The resilient flexibility of the ears results from inherent properties of the synthetic resinous materials used in the formation of the cap 26, and particularly the lids 58 and 60. The necessary spring flexing of the ears is facilitated by extending the effective length of the ears into the body of the corresponding lid relative to the corresponding hinge line 62 by means of a cut line 70 along the inner edge of each ear 66, 68 as will best be noted in FIG. 5. Formed in this manner, each of the ears 66, 68 is integral with the corresponding lid along an imaginary fold line inward of the corresponding hinge to ensure an appropriate resilient flexure of the ears as the lid moves between the two positions thereof.
In order to effectively seal the dispensing ports 36 and 38 in the closed positions of the lids 58 and 60, each lid, on the undersurface thereof, includes a depending sealing flange 72. Each of these lid sealing flanges 72 is configured to conform to the periphery of the corresponding port and snap-lock into sealing engagement with the peripheral edge thereof completely thereabout. Noting FIGS. 6, 7 and 8, it will be seen that the lid sealing flange 72 includes, peripherally about the outer surface thereof, a sealing projection or rib 74 which snap-engages, in a sealing manner, immediately below those portions of the edges of the base panel 28 which define the ports 36 and 38, including the tapering side extensions 42 and 46 which form the side edges of the ports. Noting FIGS. 7 and 8 in particular, it will also be seen that the lid sealing flange rib 74 also snap-engages with the inner wall 32 of the base flange 30 at the pouring zone or area 44, 48 across which the base panel 28 does not continue, with the rib 74 mating with and sealing against the inclined lower edge portion 50 of the inner wall 32 of the flange 30. It will also be noted that each of the lid sealing flanges 72 inclines or flares slightly outward as it depends from the overlying lid 58, 60 to facilitate a proper engagement with the periphery of the corresponding dispensing port 36, 38.
Inasmuch as the upper surface of the closure cap 26 is flat or planar, the upper surfaces of the lids 58 and 60 being coplanar with the upper surface of the central mounting panel 58, closed containers can be readily stacked, notwithstanding the versatile dispensing capability provided with the dual lid seal assembly of the invention. In order to facilitate the selective opening of the lids 58 and 60, each lid, at the outer arcuate portion of the periphery thereof, is provided with a relatively short arcuate upward and outward extending lifting handle 76 which preferably extends over the peripheral base flange 30 for easy access thereto.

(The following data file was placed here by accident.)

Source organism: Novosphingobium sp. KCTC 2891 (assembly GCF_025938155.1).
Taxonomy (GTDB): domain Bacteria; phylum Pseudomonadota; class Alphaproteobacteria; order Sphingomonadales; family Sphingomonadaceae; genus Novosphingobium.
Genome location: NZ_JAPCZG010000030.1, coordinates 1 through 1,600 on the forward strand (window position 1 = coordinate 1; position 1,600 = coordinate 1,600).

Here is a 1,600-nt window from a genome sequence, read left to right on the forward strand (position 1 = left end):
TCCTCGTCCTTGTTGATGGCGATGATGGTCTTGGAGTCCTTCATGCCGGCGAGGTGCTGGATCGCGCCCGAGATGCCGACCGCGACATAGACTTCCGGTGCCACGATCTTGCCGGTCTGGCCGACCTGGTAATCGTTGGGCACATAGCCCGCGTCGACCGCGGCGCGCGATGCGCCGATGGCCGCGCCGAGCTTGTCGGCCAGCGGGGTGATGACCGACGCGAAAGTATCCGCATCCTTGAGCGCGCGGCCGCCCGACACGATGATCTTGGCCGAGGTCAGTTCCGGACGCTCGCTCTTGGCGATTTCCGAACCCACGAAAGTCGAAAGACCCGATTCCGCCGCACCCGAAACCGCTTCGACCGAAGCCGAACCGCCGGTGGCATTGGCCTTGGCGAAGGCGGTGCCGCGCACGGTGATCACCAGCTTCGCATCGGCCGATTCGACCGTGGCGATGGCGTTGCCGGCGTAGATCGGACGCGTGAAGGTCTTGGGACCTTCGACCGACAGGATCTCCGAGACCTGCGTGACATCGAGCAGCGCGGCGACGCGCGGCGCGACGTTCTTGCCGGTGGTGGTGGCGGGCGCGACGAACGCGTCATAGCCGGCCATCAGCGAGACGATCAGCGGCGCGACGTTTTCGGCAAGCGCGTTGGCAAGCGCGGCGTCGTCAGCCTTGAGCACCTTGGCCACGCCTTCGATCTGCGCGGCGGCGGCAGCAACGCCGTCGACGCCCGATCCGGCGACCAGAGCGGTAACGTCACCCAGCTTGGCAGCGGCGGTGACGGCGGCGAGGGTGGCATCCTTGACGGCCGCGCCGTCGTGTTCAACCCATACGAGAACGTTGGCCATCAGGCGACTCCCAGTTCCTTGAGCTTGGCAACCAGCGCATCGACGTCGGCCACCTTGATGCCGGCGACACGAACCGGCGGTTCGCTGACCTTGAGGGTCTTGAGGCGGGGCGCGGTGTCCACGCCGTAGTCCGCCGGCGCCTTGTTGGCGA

As illustrated, the dispensing port 38 is relatively large and can be used to retrieve the contents of the container 22 by the use of a handled scoop 78, note FIG. 4. As it will be desirable to make such a scoop readily available, the undersurface of the larger lid 60 can include a pair of integral depending parallel retaining projections 80 with inwardly extending outer edge tabs 82 which frictionally receive and retain the handle of the scoop 78 therebetween. The size and positioning of the scoop 78 will of course be such as to allow for a complete closing of the corresponding lid 60 with the retained scoop 78 protectively enclosed with the container.
FIGS. 11, 12 and 13 disclose a seal or seal assembly 86 which is smaller than the seal assembly 26 and particularly adapted to mount to smaller "oval" containers. The seal assembly 86 differs from the seal assembly 26 in providing smaller dispensing ports 88 and 90 in the flanged base 92, with the planar base panel 94 therebetween being relatively narrow and including two mounting apertures 96 which receive and retain two cooperating studs 97 depending from the correspondingly narrow center mounting plate 98 of the overlying closure cap 102.
The ports 88 and 90, similar to the ports 36 and 38, are formed, about the inner and side edges thereof, by the base panel 94 with the base panel 94, along the opposed sides of each of the ports, tapering or becoming gradually thinner until merging with or completely disappearing at a small pouring point or zone 100, thus eliminating any overhanging lip as might retain residue or impede the discharging flow. The tapered side portions of the panel which define the ports, as with regard to the previously described ports, tend to effectively guide the material toward the discharge point or zone 100 to control the flow therefrom.
The overlying closure cap 102 includes a pair of closure lids 104 and 106 which, aside from the size thereof, duplicate the previously described lids 58 and 60, and as such include depending peripheral sealing flanges 108 which, in cross section, duplicate the sealing flanges 72 and likewise engage, in a sealing manner, with the periphery of the ports 88 and 90 both along the length of the periphery defined by the base panel 94 and at the point or small area 100 defined by the inner wall of the base flange itself. This will be best noted in FIG. 13.